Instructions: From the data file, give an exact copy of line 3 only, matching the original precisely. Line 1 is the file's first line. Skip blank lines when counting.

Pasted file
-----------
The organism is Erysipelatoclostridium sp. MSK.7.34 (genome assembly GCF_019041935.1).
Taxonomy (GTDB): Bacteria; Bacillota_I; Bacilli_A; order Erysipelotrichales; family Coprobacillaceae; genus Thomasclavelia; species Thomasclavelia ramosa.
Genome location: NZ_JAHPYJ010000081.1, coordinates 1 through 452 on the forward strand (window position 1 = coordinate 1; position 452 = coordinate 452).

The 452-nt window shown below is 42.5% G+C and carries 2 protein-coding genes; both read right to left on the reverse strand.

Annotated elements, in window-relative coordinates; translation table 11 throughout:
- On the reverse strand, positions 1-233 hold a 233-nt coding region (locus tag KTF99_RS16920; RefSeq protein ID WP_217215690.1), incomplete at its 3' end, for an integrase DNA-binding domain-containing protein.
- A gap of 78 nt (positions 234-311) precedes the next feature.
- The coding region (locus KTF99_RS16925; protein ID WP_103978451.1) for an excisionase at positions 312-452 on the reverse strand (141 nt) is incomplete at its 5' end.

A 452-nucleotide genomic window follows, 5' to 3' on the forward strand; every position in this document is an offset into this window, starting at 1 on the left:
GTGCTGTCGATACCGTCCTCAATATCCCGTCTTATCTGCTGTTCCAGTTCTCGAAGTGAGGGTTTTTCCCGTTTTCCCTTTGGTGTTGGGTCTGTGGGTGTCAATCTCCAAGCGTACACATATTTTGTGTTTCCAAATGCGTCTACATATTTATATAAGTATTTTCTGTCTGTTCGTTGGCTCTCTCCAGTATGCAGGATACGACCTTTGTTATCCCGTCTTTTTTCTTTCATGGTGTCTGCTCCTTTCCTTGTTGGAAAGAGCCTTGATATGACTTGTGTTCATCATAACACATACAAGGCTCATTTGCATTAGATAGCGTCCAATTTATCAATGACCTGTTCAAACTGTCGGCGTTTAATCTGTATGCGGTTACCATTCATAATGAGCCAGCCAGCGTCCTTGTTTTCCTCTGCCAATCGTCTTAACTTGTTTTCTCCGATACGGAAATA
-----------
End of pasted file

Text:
Genome location: NZ_JAHPYJ010000081.1, coordinates 1 through 452 on the forward strand (window position 1 = coordinate 1; position 452 = coordinate 452).